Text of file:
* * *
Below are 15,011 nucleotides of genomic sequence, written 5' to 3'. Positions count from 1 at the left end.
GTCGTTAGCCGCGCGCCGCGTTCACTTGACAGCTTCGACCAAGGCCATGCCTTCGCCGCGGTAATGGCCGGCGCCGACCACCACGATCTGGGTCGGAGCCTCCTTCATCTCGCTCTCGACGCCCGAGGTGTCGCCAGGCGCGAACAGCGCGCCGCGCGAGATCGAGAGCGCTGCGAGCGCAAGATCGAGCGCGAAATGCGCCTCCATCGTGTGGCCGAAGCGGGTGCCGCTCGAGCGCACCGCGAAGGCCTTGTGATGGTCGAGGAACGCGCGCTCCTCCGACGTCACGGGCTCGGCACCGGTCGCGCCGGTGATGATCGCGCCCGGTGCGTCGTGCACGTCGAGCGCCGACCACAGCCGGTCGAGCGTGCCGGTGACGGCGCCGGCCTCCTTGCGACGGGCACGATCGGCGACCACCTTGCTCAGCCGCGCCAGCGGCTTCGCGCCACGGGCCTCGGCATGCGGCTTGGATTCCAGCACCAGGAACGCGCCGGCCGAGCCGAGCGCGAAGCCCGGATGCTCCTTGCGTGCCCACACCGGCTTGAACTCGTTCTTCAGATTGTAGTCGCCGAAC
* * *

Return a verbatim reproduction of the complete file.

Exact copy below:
Below are 15,011 nucleotides of genomic sequence, written 5' to 3'. Positions count from 1 at the left end.
GTCGTTAGCCGCGCGCCGCGTTCACTTGACAGCTTCGACCAAGGCCATGCCTTCGCCGCGGTAATGGCCGGCGCCGACCACCACGATCTGGGTCGGAGCCTCCTTCATCTCGCTCTCGACGCCCGAGGTGTCGCCAGGCGCGAACAGCGCGCCGCGCGAGATCGAGAGCGCTGCGAGCGCAAGATCGAGCGCGAAATGCGCCTCCATCGTGTGGCCGAAGCGGGTGCCGCTCGAGCGCACCGCGAAGGCCTTGTGATGGTCGAGGAACGCGCGCTCCTCCGACGTCACGGGCTCGGCACCGGTCGCGCCGGTGATGATCGCGCCCGGTGCGTCGTGCACGTCGAGCGCCGACCACAGCCGGTCGAGCGTGCCGGTGACGGCGCCGGCCTCCTTGCGACGGGCACGATCGGCGACCACCTTGCTCAGCCGCGCCAGCGGCTTCGCGCCACGGGCCTCGGCATGCGGCTTGGATTCCAGCACCAGGAACGCGCCGGCCGAGCCGAGCGCGAAGCCCGGATGCTCCTTGCGTGCCCACACCGGCTTGAACTCGTTCTTCAGATTGTAGTCGCCGAAC